Talking Less Stimulates Innovation

Friday, November 9, 2007 General News
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TILBURG, The Netherlands, November 8 A few minutes ofsilent thinking during a meeting strengthens the innovative ability of agroup. This can even double the amount of new ideas, especially in a groupthat has at least one person who is relatively introverted. This is what Arnede Vet concluded in his PhD dissertation about the effect of silentlythinking on creativity and innovation.

For most businesses, innovation is of vital importance. At the same timeteams and (team) meetings are increasingly playing an important role. Whenmanagers want to develop new ideas, they often schedule a joint brainstormsession. And also due to the growing pressure of work there continues to beless time for individual reflection. Arne de Vet examined whether talkingless and taking more time to quietly think by oneself could influenceinnovation. His study of the social and cognitive psychology literature ofthe last 30 years and his experimental study of more than 400 persons haveled to a number of interesting results.

Brain capacity for new ideas

Talking and thinking at the same time, as is necessary for instance at ameeting, lowers the creativity for some people. This multi-tasking requires alot of brain capacity - especially for those who are sensitive to reactionsand opinions of others and that find it difficult to modify their story tothis. Because of this, there is less capacity available for generating newideas.

Five minutes of silent thinking

The creativity of a group rises tremendously when the discussion isinterrupted to think quietly. Five minutes of quietly thinking during ameeting of 45 minutes doubled the amount of ideas of the group, especially ina group with at least one introvert person. An intermezzo gives individualstime to come up with new ideas without being disturbed.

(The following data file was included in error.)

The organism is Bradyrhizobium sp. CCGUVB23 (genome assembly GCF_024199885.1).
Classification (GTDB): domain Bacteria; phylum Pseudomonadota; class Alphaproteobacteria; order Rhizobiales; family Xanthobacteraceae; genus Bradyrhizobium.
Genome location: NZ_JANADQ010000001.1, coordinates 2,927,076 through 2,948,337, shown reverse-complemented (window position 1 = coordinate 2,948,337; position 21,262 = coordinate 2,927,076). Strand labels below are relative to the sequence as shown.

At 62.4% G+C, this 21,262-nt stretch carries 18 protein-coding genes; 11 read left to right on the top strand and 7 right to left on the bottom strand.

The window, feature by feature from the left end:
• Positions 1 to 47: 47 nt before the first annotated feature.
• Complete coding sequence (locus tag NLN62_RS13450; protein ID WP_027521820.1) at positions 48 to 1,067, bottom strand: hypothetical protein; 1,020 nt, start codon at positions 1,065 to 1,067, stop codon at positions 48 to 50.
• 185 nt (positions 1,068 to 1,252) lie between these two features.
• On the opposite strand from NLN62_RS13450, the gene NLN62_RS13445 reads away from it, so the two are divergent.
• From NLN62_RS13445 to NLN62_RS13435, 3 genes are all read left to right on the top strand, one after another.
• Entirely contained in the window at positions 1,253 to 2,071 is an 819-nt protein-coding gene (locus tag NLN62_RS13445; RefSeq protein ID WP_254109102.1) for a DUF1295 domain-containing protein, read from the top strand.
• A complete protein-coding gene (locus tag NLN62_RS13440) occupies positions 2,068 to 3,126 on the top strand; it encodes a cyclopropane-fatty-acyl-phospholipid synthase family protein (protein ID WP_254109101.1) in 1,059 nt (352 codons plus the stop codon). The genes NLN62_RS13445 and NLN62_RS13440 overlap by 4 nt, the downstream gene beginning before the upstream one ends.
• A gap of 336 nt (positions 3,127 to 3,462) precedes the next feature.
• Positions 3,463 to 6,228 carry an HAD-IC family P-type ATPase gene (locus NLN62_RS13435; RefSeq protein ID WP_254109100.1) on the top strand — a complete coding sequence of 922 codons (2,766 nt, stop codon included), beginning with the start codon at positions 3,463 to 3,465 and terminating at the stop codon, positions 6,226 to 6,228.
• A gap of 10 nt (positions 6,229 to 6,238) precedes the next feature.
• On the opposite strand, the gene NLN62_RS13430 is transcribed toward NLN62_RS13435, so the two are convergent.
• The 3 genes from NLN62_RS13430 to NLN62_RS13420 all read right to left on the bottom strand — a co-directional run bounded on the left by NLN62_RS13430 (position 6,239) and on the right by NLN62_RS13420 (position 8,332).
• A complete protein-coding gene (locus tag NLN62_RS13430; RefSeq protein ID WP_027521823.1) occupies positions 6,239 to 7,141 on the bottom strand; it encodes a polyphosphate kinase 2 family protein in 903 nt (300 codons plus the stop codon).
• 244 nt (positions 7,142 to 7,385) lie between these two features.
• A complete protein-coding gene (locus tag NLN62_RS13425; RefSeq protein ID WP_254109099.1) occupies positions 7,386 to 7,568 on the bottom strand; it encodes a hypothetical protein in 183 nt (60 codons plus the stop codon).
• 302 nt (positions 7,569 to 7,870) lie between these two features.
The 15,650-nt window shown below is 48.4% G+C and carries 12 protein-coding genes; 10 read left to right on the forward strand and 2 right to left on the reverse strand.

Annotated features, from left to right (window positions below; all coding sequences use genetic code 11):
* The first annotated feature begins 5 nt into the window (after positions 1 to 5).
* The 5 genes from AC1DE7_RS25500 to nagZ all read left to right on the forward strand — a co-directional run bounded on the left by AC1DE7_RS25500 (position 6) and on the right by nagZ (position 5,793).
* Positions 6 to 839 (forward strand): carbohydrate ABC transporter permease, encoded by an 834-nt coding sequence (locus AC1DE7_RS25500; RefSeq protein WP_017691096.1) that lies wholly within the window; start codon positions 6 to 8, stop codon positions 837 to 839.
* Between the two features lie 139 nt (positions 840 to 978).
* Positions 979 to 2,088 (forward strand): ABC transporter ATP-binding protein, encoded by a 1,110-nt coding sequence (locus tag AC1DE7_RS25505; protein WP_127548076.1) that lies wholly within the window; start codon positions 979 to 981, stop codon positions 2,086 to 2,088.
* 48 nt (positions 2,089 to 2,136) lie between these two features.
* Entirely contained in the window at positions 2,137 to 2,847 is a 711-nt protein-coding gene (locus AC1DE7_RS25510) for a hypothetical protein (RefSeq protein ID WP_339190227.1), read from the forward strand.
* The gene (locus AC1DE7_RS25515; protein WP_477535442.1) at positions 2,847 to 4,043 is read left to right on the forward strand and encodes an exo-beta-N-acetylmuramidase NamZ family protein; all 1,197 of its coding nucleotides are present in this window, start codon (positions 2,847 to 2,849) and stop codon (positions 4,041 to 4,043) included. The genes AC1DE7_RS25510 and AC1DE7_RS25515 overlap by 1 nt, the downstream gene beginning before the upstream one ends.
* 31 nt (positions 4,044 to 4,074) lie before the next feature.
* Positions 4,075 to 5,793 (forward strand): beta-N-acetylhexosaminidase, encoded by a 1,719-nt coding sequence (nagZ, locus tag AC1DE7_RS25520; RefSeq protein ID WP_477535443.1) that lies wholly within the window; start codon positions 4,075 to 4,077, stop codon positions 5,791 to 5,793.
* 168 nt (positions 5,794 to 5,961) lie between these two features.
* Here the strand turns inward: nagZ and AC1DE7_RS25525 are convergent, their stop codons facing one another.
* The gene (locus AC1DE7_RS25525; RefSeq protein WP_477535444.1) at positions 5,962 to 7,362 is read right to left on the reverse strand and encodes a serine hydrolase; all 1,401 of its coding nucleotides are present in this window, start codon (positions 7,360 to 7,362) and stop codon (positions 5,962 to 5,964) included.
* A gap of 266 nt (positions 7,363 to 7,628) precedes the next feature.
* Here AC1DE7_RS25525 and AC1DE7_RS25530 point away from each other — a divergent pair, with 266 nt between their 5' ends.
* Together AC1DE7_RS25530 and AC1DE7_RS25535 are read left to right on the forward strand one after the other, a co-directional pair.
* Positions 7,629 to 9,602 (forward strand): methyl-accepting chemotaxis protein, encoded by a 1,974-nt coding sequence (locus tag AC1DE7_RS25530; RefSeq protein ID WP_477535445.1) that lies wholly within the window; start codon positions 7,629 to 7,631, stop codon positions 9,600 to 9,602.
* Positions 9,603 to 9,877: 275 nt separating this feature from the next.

Debate and result

A group debate can have a lot of influence on the character and qualityof the (strategic) decision, as was found by De Vet. Incremental innovationarises more often from the debate of a group that consists of people thatfind it difficult to adjust their story to the influences and expressions ofothers. When the group consists of people that are able to modify theirpresentation to the opinions of others, group debate more often leads to adecision for a radical innovation.

A.J. (Arne) de Vet (1972, Schiedam) studied business economics at theErasmus University Rotterdam and got his MBA from INSEAD, France. He workedfrom 1996 to 2003 as a management consultant with McKinsey & Company and from2004 to 2007 for the Tilburg University. He has been an independentmanagement consultant in the area of strategy, organization and innovationsince 2003.

Arne de Vet will obtain his Doctorate on Friday November 16, 2007 at04:15 p.m. at the Auditorium of the University of Tilburg (Warandelaan 2).His supervisor is Professor Dr H.G. Barkema.

The dissertation "The effects of thinking in silence on creativity andinnovation" (ISBN 978 90 5668 199) is available in electronic format from theauthor ( A summary is available on A picture is available on

SOURCE De Vet Management

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